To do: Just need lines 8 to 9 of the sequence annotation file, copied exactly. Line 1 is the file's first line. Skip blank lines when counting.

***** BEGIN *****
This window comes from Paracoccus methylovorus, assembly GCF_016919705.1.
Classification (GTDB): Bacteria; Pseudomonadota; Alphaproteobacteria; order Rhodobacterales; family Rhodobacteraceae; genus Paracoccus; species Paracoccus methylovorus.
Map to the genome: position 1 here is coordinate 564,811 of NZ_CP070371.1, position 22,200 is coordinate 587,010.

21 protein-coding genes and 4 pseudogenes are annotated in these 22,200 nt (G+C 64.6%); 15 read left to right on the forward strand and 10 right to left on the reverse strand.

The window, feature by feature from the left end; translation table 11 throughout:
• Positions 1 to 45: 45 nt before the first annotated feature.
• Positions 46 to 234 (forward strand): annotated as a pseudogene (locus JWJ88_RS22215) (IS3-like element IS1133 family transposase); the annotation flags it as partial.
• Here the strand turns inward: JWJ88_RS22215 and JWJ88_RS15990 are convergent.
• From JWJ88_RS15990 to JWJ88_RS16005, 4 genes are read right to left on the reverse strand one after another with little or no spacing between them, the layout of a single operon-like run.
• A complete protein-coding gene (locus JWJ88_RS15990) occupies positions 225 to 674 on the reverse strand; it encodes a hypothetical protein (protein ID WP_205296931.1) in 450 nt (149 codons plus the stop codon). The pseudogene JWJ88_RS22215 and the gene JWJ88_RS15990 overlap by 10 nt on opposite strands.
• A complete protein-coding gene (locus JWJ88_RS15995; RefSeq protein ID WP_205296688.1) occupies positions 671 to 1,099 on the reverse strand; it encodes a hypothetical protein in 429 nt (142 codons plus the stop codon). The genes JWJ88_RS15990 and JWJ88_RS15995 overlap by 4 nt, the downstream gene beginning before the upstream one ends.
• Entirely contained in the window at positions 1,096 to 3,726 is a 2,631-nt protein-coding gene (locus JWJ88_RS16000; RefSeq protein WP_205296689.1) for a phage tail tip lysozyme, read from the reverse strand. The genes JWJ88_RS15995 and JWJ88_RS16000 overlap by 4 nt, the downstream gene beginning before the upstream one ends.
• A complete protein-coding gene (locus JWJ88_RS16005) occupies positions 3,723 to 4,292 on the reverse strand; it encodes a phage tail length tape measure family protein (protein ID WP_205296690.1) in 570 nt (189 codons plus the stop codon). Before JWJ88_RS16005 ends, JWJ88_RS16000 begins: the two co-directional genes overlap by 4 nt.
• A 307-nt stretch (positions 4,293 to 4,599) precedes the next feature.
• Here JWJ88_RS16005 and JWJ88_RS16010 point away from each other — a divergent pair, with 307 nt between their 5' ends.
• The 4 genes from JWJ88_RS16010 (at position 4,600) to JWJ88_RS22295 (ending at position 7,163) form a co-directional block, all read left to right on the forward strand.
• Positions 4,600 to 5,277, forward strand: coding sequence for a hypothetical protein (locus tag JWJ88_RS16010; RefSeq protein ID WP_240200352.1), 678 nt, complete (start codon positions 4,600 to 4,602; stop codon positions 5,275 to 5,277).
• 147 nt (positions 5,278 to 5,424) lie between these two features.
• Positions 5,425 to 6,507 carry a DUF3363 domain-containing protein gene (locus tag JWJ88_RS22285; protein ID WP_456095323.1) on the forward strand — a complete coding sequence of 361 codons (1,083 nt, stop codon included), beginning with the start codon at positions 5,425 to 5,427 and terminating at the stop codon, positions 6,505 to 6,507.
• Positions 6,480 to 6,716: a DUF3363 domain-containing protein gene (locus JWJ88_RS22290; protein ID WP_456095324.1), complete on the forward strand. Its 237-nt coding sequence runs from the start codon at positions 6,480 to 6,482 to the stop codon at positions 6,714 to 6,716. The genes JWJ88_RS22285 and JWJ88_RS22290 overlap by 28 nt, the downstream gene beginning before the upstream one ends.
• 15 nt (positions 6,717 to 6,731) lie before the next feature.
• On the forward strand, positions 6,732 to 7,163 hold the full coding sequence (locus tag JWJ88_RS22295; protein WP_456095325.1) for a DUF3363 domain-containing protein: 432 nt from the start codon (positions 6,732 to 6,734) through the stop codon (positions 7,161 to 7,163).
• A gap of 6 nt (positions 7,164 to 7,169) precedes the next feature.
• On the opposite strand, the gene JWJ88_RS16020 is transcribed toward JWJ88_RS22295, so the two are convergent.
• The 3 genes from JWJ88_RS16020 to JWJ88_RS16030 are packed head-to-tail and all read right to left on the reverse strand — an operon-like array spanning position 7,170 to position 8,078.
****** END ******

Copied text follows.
• Here the strand turns inward: JWJ88_RS22215 and JWJ88_RS15990 are convergent.
• From JWJ88_RS15990 to JWJ88_RS16005, 4 genes are read right to left on the reverse strand one after another with little or no spacing between them, the layout of a single operon-like run.